This business model is beneficial for all platform players and thus creates joint profitability (Carson 1999). has many users and thus companies can benefit by recruiting more students that are better suited with less effort. is payable for both small and large companies since the subscription fee is relatively low compared to alternatives, such as recruitment agencies. Hence, switching costs are substantial since the convenience of is high; you can reach many suitable students at a relatively low cost. On the other hand, students benefit by the many job options offers and the ease with which they can look up jobs, while not having to pay a subscription fee. Finally, itself benefits from an increase of users since in that case it can collect more subscription fees. is very customer-centric since students and companies can set selection criteria indicating what they are looking for. For instance, a student can filter job applications for the type of job, function, industry, educational level and company size, making parameter-based (Randall 2005). Thus, the platform takes care of institutional arrangements by giving power to platform players; companies and students can indicate what they are looking for and they can directly communicate, which makes recruitment more efficient.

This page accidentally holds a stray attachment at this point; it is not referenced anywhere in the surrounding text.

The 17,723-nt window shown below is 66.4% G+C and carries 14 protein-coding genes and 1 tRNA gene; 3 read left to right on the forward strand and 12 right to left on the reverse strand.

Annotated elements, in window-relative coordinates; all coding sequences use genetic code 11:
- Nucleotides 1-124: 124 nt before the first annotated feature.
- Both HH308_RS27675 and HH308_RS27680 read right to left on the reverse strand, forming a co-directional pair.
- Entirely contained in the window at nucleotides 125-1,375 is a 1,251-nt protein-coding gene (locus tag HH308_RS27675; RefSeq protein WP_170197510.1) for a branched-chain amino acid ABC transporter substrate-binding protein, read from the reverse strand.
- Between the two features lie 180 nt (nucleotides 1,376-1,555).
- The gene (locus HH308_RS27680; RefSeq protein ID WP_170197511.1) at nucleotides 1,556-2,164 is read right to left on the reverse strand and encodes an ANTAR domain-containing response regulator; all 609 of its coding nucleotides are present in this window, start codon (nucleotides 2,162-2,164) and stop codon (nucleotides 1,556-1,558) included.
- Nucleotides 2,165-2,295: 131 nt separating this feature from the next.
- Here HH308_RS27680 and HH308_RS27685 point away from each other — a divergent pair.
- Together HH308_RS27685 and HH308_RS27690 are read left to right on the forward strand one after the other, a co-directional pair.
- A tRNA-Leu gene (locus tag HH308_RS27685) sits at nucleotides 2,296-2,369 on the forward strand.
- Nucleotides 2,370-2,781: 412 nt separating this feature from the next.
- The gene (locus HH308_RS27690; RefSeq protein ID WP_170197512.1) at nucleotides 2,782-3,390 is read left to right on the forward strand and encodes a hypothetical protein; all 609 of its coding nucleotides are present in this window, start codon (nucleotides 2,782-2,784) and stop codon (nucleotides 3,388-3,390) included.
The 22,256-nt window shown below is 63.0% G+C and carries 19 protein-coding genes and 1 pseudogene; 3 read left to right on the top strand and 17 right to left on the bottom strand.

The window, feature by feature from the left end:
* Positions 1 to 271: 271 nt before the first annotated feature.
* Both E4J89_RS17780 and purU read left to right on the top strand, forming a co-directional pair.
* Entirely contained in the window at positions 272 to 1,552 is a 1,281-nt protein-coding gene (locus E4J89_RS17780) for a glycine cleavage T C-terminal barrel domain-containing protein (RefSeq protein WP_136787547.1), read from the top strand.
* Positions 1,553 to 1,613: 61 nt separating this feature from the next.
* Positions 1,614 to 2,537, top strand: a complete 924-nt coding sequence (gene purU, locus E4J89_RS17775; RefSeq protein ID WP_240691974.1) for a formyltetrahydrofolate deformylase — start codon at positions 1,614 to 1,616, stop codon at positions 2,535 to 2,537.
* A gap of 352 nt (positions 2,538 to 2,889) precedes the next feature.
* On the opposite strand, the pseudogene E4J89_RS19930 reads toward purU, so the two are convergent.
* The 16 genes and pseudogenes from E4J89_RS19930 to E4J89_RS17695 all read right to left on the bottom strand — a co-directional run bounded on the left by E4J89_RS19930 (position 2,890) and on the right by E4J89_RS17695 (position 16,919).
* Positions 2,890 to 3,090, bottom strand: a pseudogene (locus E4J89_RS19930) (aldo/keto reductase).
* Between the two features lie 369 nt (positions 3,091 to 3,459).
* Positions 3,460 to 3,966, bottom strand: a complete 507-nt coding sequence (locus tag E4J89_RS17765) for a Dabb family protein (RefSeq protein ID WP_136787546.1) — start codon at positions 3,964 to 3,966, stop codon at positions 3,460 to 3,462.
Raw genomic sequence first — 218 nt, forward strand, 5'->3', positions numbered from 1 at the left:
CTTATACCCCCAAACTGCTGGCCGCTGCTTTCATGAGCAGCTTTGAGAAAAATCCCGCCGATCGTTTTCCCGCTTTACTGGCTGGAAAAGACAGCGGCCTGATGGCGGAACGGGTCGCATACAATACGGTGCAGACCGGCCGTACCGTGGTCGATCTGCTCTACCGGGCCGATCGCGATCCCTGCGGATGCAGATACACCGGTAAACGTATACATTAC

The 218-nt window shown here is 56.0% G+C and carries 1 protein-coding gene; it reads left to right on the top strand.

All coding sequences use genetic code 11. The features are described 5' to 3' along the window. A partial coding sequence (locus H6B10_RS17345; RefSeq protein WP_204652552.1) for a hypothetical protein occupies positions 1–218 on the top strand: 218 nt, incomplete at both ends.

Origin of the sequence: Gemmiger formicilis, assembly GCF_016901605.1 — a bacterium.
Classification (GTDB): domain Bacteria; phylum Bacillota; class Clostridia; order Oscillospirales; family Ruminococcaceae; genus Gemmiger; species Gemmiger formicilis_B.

In terms of the institutional environment, complies to social norms and regulations. hosts many well-known companies such as Unilever, KLM and Heineken and recently acquired one million euro from investors to grow the company, suggesting trust and enormous potential (Thole 2017). The company is also registered at the chamber of commerce and complies to the Dutch (Personal) Data Protection Act ( n.d. c).

All in all, meets efficiency criteria and is still growing. Although there are many other recruitment platforms (e.g. LinkedIn), differentiates itself by focusing on students and matching them with companies instead of individuals. The potential of is enormous, last year the company expanded to the U.K., where it is now the number one student career website ( 2017). So, one may wonder how far can go.